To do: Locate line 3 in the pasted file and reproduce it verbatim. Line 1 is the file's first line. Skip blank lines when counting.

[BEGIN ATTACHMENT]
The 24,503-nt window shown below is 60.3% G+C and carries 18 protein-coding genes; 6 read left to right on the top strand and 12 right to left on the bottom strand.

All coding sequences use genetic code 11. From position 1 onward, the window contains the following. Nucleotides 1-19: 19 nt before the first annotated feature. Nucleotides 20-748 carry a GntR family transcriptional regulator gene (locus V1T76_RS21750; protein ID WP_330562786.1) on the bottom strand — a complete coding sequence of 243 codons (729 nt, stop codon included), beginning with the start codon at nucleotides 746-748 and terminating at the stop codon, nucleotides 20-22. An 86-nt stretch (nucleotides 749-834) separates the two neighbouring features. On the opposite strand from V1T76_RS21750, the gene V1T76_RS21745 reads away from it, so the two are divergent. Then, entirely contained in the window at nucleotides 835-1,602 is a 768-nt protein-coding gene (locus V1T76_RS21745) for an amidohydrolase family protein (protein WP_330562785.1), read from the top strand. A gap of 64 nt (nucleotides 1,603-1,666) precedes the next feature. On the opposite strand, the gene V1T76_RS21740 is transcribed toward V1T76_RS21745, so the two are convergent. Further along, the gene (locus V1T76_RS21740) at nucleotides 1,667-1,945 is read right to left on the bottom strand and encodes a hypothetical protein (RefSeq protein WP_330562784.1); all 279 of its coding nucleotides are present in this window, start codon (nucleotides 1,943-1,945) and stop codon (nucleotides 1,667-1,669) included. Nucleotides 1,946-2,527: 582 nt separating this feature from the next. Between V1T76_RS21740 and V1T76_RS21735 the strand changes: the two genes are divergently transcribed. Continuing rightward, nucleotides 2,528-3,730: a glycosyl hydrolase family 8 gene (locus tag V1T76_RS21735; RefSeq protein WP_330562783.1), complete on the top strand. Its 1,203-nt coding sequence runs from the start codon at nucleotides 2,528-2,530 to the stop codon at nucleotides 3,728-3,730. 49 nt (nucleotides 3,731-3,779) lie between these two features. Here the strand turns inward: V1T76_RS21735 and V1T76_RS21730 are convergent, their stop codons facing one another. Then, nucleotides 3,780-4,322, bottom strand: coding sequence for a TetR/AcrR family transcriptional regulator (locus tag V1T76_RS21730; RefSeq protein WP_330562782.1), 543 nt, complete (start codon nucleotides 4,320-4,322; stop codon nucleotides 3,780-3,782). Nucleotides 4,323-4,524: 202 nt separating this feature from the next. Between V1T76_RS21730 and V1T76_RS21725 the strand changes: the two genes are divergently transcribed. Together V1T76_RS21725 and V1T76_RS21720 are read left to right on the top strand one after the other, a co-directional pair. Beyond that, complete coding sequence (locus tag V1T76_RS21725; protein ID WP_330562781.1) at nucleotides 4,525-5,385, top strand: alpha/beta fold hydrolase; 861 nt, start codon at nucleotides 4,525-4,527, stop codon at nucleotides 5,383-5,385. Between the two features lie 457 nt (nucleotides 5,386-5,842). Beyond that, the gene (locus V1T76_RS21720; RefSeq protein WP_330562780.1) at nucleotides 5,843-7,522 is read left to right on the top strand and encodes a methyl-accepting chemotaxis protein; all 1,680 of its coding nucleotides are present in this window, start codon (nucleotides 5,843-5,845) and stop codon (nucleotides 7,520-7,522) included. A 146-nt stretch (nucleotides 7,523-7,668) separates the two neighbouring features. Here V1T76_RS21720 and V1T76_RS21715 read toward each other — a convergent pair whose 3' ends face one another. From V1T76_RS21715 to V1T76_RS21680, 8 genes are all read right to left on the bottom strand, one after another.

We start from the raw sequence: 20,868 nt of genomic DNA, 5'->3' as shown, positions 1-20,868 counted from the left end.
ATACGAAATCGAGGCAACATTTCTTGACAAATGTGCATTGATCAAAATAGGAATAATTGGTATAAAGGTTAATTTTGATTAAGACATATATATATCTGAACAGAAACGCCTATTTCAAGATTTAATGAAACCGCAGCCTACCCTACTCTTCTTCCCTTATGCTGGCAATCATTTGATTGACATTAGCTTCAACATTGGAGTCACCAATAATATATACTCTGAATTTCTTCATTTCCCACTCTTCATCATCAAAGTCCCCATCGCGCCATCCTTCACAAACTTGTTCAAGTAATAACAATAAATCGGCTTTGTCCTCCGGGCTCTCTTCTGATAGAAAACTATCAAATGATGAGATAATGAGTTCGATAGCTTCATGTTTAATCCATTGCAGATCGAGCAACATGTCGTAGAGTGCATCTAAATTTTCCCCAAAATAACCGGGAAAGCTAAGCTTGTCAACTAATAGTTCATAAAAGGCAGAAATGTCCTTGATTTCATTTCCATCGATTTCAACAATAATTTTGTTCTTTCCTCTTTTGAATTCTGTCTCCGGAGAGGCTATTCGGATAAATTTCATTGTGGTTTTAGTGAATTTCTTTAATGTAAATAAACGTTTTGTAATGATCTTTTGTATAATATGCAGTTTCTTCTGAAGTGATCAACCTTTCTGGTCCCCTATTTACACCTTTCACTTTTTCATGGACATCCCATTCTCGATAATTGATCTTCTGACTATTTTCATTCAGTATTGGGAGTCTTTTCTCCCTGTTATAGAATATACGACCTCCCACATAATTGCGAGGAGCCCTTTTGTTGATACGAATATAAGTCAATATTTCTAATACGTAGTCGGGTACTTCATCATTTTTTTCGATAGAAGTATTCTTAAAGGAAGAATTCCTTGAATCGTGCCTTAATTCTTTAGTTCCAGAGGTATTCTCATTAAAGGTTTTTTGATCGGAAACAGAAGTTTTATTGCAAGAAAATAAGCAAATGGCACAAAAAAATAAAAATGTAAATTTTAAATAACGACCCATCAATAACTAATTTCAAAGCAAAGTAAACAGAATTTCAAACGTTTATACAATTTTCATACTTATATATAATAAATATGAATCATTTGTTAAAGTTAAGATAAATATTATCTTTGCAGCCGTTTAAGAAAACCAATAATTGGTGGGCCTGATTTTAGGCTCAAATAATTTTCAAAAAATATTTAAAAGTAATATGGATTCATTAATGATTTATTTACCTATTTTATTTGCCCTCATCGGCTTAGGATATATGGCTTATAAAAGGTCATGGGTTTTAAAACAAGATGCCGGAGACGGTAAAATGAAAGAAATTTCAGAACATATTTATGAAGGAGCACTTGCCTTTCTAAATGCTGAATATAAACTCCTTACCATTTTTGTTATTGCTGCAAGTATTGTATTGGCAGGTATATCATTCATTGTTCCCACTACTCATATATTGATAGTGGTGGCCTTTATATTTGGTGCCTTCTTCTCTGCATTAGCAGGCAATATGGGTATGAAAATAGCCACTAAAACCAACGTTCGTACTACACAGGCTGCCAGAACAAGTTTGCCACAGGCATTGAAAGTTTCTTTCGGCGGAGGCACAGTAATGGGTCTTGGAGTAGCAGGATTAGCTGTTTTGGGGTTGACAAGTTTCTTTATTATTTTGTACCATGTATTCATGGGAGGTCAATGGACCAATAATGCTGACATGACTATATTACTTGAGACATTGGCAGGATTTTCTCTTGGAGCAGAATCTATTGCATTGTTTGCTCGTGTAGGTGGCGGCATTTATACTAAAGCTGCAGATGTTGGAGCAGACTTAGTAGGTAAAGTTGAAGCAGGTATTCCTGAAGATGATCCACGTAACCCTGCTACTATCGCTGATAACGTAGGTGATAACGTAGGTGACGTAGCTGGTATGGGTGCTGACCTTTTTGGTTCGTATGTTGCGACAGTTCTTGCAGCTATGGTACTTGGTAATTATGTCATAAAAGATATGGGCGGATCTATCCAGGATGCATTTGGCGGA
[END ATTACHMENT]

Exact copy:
We start from the raw sequence: 20,868 nt of genomic DNA, 5'->3' as shown, positions 1-20,868 counted from the left end.